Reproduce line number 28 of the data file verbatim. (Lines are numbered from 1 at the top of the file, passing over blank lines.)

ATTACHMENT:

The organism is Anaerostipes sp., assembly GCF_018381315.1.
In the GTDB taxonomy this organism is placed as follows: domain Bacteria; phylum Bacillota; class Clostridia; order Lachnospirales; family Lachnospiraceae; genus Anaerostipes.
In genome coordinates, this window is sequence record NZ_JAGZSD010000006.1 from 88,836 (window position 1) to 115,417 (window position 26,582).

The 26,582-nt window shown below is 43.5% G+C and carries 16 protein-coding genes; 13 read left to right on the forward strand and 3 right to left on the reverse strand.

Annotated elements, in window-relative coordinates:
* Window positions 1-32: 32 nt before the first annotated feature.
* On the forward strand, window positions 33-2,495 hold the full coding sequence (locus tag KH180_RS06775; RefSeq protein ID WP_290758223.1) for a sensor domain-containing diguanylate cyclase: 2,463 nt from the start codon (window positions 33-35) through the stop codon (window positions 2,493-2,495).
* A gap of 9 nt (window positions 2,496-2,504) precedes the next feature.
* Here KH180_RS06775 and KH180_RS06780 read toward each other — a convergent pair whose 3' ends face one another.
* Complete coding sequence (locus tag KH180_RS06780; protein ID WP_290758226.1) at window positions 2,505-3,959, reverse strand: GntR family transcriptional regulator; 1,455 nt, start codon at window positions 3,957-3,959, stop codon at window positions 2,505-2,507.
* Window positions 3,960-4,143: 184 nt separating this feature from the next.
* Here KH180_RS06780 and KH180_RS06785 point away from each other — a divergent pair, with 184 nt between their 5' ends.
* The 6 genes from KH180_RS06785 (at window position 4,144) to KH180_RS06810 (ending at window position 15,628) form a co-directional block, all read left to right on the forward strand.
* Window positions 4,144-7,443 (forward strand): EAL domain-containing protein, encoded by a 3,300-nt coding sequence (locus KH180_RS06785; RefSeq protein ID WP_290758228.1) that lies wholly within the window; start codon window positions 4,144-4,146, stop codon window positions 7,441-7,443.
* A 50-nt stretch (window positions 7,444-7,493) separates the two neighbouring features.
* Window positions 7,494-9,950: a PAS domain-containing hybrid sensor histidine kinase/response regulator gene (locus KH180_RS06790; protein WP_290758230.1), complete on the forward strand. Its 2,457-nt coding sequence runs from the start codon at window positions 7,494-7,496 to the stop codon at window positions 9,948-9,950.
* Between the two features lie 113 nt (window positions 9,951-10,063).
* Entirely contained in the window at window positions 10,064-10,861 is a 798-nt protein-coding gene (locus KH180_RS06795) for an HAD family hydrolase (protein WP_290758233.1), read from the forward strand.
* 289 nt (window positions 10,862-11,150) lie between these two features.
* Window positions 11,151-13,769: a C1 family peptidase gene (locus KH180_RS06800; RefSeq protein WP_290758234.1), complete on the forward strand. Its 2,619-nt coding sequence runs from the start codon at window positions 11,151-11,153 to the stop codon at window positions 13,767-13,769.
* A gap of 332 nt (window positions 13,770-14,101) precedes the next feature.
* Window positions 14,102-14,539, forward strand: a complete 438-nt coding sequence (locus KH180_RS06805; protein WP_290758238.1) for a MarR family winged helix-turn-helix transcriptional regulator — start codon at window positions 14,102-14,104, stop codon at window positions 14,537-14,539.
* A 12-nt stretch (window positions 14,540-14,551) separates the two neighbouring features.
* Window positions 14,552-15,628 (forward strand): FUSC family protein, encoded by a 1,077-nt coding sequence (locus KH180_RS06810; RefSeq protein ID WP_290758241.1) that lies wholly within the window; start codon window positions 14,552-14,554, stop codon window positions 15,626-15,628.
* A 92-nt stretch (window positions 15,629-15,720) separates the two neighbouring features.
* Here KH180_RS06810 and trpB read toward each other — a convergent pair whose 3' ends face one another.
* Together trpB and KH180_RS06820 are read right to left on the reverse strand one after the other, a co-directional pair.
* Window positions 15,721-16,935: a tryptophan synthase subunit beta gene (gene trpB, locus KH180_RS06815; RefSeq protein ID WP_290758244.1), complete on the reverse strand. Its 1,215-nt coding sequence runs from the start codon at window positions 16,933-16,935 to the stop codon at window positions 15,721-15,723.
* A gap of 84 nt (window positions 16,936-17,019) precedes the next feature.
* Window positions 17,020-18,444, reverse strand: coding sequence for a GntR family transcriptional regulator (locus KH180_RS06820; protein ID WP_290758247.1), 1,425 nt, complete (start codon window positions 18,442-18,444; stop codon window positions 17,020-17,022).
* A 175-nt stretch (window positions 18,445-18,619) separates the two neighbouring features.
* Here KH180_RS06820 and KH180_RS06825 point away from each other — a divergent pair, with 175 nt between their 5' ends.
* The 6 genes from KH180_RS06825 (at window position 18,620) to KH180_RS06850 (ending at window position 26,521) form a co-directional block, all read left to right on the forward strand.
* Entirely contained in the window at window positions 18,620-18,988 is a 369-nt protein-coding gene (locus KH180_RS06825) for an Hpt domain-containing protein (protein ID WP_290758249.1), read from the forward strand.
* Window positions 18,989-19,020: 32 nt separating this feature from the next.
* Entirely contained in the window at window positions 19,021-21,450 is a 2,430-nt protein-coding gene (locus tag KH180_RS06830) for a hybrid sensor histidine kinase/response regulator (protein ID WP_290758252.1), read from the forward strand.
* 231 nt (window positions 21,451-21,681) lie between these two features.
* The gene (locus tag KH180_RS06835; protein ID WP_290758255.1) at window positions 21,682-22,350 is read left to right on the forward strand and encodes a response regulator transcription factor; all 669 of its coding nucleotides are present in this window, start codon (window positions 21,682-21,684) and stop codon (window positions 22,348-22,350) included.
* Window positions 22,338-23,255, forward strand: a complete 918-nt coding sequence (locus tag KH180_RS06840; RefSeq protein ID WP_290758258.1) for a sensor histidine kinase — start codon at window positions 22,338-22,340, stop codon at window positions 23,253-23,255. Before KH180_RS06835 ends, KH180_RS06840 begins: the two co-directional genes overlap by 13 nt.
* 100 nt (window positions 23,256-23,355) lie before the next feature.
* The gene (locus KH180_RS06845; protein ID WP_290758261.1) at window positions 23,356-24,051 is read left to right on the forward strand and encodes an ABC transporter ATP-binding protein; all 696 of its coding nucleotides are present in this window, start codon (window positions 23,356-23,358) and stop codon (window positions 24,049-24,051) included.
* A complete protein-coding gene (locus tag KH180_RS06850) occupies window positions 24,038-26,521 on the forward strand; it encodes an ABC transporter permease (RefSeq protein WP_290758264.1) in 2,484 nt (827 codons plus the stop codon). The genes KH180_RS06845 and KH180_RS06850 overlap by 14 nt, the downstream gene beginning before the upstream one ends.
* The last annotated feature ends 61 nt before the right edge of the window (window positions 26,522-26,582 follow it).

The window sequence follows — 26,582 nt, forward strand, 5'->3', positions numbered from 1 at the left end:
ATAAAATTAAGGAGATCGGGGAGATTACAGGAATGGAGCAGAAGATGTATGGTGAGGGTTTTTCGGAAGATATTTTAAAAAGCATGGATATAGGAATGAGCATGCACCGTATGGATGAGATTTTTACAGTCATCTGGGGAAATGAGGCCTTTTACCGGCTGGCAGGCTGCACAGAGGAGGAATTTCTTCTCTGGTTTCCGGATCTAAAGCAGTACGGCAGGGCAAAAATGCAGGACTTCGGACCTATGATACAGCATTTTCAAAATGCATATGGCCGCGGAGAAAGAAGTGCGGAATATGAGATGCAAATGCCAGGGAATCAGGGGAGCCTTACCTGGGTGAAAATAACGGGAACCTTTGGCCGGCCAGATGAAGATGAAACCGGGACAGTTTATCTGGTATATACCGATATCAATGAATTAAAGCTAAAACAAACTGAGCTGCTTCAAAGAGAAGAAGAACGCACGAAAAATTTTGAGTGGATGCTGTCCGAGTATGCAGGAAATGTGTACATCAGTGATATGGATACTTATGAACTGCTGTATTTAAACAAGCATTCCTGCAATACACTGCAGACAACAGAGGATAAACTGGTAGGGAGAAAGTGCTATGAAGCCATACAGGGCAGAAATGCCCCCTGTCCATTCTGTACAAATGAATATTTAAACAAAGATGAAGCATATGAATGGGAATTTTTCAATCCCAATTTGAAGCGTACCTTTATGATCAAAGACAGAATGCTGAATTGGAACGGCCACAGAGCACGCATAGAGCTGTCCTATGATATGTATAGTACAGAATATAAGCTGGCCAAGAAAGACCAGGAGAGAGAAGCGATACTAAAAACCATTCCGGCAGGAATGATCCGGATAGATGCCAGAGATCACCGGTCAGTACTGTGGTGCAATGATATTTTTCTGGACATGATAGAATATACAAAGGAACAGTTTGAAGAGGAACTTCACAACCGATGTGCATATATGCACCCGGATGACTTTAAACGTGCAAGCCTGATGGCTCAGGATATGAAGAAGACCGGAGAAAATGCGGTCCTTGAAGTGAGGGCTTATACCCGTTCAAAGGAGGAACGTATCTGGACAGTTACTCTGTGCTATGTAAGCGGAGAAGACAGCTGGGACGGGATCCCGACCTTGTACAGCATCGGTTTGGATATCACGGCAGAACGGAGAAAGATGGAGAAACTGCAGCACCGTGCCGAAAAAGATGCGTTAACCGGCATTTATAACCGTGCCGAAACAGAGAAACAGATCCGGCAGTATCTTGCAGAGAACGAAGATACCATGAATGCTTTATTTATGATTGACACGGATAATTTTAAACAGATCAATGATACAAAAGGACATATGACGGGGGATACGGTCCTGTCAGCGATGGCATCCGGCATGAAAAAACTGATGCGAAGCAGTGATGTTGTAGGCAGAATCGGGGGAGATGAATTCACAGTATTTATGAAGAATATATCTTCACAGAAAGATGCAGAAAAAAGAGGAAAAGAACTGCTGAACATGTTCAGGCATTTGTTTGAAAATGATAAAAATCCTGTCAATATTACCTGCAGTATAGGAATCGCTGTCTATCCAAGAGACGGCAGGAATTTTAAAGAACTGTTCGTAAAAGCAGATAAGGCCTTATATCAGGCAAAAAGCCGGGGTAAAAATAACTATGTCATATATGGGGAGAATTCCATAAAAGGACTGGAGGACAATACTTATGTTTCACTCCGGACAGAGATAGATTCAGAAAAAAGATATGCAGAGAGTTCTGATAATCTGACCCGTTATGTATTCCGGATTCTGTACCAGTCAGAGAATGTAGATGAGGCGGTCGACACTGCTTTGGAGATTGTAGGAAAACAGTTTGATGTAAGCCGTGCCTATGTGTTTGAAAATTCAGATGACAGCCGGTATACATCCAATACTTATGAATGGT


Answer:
* Window positions 15,721-16,935: a tryptophan synthase subunit beta gene (gene trpB, locus KH180_RS06815; RefSeq protein ID WP_290758244.1), complete on the reverse strand. Its 1,215-nt coding sequence runs from the start codon at window positions 16,933-16,935 to the stop codon at window positions 15,721-15,723.